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Business & Finance Feb 28, 2020 7:51 AM EST

The future of Canadian energy is nuclear: Liberal minister

In order for Canada to reach its climate targets, the Minister of Natural Resources, Seamus O’Regan says Canada must expand it nuclear power generation.

The future of Canadian energy is nuclear: Liberal minister
Quinn Patrick Montreal, QC

This article was published more than 1 year ago, information might not be up to date.

In order for Canada to reach its climate targets the Minister of Natural Resources Seamus O’Regan says Canada must expand its capacity for nuclear power.

“As the world tackles a changing climate, nuclear power is poised to provide the next wave of clean, affordable, safe and reliable power,” said O’Regan, speaking at the annual Canadian Nuclear Association conference.

There were over 900 people in attendance at the conference, the largest in the industry. Held in Ottawa, there were dozens of major companies present as well as provincial cabinet minister from Saskatchewan and Ontario. Last December, Saskatchewan, Ontario and New Brunswick signed a memorandum to work on small modular reactor technology together.

Small modular reactors was one of the main subjects of discussion because although those units produce less power than large generating stations, they can be constructed easier and are expected to operate more safely. Currently there are six proposed reactors being pushed through the regulatory process by Canadian firms, according to the National Post.

The long term goal would be to have the larger units replaced with a group of smaller units. The industry is also hoping to install units in rural or isolated communities, oilsands projects and mines which could potentially phase out diesel powered generators.

“We have been working so hard to support this industry. We are placing nuclear energy front and centre, something that has never been done before.” said O’Regan at the conference on Thursday.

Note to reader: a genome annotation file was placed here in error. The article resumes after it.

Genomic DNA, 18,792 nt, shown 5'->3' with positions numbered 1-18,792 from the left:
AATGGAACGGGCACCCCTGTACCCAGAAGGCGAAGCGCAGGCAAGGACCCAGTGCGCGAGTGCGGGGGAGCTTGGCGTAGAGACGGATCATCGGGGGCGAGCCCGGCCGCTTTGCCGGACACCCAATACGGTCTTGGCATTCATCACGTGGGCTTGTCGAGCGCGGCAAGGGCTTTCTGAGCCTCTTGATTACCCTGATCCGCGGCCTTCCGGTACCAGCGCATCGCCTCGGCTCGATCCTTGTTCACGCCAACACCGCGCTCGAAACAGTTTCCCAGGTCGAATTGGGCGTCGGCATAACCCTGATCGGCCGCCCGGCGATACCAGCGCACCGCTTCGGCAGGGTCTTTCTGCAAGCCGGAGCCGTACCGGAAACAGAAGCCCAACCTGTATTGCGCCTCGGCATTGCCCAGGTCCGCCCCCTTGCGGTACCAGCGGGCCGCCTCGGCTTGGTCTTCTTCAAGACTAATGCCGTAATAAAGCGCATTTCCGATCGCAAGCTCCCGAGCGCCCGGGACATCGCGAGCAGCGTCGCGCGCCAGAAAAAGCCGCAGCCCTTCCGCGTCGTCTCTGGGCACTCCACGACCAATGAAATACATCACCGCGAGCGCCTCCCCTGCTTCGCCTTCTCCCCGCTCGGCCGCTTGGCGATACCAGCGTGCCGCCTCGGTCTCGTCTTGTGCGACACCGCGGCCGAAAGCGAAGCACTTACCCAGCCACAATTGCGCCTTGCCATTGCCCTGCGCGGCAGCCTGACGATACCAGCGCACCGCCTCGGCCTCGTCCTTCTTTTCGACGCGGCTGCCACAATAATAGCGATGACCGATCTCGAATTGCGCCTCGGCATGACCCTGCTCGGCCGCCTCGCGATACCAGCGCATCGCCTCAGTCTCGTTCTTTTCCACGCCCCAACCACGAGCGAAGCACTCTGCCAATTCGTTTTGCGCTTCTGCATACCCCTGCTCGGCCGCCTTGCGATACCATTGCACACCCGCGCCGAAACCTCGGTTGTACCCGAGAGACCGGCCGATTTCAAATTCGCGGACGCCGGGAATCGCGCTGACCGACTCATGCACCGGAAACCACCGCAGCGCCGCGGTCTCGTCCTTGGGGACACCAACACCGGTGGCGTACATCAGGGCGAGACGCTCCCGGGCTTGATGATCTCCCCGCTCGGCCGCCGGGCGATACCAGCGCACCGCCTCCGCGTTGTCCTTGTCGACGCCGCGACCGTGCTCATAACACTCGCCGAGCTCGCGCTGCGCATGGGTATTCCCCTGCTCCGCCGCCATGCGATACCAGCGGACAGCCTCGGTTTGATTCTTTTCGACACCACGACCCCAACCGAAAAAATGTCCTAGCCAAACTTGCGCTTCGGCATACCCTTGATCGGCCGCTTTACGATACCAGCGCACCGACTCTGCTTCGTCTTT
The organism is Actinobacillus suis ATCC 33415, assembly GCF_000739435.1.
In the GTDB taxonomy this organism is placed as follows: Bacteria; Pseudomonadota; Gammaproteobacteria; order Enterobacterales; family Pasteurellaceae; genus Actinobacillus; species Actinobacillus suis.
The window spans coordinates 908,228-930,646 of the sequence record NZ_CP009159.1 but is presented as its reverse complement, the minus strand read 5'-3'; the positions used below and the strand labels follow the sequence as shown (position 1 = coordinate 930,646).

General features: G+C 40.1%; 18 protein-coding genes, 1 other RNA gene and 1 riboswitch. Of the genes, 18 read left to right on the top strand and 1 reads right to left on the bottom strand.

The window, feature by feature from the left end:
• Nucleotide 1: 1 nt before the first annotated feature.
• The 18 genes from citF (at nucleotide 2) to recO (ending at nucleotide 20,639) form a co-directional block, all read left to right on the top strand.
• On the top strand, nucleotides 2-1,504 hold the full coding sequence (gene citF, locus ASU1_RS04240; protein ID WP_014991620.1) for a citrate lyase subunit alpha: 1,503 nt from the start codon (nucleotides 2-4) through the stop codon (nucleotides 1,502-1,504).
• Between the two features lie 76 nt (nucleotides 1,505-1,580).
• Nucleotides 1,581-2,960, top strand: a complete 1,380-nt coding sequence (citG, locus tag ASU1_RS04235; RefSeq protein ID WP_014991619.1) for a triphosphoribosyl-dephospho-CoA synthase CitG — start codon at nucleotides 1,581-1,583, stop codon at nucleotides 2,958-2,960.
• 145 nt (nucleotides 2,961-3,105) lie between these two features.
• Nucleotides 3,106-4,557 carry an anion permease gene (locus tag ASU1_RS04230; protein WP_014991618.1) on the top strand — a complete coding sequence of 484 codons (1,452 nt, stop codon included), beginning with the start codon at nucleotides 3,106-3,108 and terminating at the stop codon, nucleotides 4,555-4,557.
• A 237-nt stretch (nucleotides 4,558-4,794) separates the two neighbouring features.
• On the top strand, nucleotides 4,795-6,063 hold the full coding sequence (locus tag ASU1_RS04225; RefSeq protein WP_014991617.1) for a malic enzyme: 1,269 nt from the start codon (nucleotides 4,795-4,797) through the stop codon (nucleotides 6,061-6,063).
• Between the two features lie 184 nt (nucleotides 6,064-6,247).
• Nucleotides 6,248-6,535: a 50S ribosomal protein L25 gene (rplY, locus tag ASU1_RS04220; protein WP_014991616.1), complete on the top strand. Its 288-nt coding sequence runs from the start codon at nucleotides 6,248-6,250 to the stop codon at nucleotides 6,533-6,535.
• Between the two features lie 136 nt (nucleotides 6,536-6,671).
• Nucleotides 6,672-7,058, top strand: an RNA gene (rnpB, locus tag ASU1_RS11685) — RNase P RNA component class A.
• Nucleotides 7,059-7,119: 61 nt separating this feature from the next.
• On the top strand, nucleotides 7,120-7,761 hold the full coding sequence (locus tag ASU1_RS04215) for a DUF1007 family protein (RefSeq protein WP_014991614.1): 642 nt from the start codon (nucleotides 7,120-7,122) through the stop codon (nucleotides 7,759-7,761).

“People need to know that it’s safe. They need to know that it’s regulated. They need to know that it’s safe for them,” he said.

The switch to small modular reactors would also help with the Liberal’s campaign promise that they would gradually reduce Canada’s carbon emissions. Prime Minister Justin Trudeau said he expects Canada to be carbon neutral by 2050.

How such a goal will be achieved is still unclear however, nuclear energy playing a major part is now being widely understood.

“I have not seen a credible plan for net zero without nuclear as part of the mix. I don’t think we are going to be relying on any one technology. I think it’s going to be a whole host of things.”

It will be countries on track to net zero emissions that will get the largest investors interested said O’Regan.

“Everybody has their shirt sleeves rolled up and we know we need to work on this, not only do we have to work on this for the urgency of the planet, but we have to work on it for Canadian jobs.”

He added, “We must focus on those areas where Canada can and should lead, like nuclear.”

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